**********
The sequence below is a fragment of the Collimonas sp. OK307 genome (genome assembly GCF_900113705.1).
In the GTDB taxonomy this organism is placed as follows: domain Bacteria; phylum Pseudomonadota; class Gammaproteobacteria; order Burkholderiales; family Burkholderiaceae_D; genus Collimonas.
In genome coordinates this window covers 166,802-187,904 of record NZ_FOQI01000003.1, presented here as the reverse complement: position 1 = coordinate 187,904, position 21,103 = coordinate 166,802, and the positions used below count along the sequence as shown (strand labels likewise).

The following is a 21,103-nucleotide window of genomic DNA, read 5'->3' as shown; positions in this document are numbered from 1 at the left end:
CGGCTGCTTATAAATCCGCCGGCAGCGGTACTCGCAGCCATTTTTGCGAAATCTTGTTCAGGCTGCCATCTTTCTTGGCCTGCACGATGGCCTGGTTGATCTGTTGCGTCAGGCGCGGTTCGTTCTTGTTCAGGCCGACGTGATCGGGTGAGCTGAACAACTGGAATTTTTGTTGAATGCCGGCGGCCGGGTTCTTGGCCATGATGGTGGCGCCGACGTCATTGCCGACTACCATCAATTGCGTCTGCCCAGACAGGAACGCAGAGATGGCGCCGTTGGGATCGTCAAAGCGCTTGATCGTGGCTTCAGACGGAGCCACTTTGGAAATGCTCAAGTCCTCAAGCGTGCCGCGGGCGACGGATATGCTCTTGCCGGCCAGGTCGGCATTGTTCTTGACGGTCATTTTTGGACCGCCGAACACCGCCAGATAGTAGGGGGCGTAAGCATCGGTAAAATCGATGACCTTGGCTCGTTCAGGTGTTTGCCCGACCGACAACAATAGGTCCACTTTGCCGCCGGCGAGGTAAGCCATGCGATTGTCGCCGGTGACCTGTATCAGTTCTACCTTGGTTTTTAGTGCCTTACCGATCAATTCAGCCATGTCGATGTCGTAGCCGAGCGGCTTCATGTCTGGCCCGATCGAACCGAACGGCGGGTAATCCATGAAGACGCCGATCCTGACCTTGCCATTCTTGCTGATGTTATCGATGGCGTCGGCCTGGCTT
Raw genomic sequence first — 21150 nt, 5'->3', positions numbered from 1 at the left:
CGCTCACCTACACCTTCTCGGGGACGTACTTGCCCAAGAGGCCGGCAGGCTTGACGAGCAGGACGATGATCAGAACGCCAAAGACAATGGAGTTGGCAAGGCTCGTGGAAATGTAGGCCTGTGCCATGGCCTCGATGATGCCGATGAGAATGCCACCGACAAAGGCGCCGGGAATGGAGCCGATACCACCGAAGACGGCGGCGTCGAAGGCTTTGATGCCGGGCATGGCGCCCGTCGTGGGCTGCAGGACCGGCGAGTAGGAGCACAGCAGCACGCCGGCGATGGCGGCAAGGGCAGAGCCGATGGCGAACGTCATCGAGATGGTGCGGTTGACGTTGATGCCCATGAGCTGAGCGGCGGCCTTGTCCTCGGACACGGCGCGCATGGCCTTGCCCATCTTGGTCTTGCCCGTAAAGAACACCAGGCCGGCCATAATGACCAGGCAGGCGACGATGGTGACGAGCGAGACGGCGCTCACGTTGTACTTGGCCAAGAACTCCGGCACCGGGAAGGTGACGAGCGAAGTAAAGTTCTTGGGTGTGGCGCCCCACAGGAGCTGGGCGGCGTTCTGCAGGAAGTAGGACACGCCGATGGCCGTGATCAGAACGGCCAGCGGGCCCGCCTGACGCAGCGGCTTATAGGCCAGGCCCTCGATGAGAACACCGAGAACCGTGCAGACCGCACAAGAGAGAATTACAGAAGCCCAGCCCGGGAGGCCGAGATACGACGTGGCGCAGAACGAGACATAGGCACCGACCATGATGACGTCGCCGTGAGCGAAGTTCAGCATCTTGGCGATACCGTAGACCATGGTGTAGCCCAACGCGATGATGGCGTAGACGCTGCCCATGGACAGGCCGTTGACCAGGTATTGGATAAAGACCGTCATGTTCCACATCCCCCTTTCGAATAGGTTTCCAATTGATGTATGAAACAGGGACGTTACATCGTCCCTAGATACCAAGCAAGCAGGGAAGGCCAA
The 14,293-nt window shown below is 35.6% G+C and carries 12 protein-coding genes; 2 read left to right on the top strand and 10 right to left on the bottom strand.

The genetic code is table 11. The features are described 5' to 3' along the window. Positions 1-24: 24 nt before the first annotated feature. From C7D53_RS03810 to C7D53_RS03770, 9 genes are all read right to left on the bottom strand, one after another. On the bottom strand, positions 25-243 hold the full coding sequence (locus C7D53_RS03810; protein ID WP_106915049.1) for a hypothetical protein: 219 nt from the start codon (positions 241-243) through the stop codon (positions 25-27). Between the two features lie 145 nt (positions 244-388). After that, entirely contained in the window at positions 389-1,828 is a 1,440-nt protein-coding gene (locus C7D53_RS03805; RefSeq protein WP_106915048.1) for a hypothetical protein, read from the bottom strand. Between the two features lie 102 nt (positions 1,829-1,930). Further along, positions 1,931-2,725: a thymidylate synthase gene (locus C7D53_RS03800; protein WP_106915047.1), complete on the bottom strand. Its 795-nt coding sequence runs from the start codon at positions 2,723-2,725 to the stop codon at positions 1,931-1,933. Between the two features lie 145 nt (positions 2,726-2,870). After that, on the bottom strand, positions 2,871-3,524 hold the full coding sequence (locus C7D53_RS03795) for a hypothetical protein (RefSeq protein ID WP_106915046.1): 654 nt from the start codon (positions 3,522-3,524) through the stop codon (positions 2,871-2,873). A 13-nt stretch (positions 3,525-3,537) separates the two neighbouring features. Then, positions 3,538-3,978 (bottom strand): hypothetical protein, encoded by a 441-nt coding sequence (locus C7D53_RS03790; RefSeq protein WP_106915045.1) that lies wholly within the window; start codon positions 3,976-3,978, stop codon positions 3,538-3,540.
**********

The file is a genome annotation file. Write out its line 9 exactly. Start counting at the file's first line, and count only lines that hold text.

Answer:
The genetic code is table 11. The features are described 5' to 3' along the window. Positions 1-24: 24 nt before the first annotated feature. From C7D53_RS03810 to C7D53_RS03770, 9 genes are all read right to left on the bottom strand, one after another. On the bottom strand, positions 25-243 hold the full coding sequence (locus C7D53_RS03810; protein ID WP_106915049.1) for a hypothetical protein: 219 nt from the start codon (positions 241-243) through the stop codon (positions 25-27). Between the two features lie 145 nt (positions 244-388). After that, entirely contained in the window at positions 389-1,828 is a 1,440-nt protein-coding gene (locus C7D53_RS03805; RefSeq protein WP_106915048.1) for a hypothetical protein, read from the bottom strand. Between the two features lie 102 nt (positions 1,829-1,930). Further along, positions 1,931-2,725: a thymidylate synthase gene (locus C7D53_RS03800; protein WP_106915047.1), complete on the bottom strand. Its 795-nt coding sequence runs from the start codon at positions 2,723-2,725 to the stop codon at positions 1,931-1,933. Between the two features lie 145 nt (positions 2,726-2,870). After that, on the bottom strand, positions 2,871-3,524 hold the full coding sequence (locus C7D53_RS03795) for a hypothetical protein (RefSeq protein ID WP_106915046.1): 654 nt from the start codon (positions 3,522-3,524) through the stop codon (positions 2,871-2,873). A 13-nt stretch (positions 3,525-3,537) separates the two neighbouring features. Then, positions 3,538-3,978 (bottom strand): hypothetical protein, encoded by a 441-nt coding sequence (locus C7D53_RS03790; RefSeq protein WP_106915045.1) that lies wholly within the window; start codon positions 3,976-3,978, stop codon positions 3,538-3,540.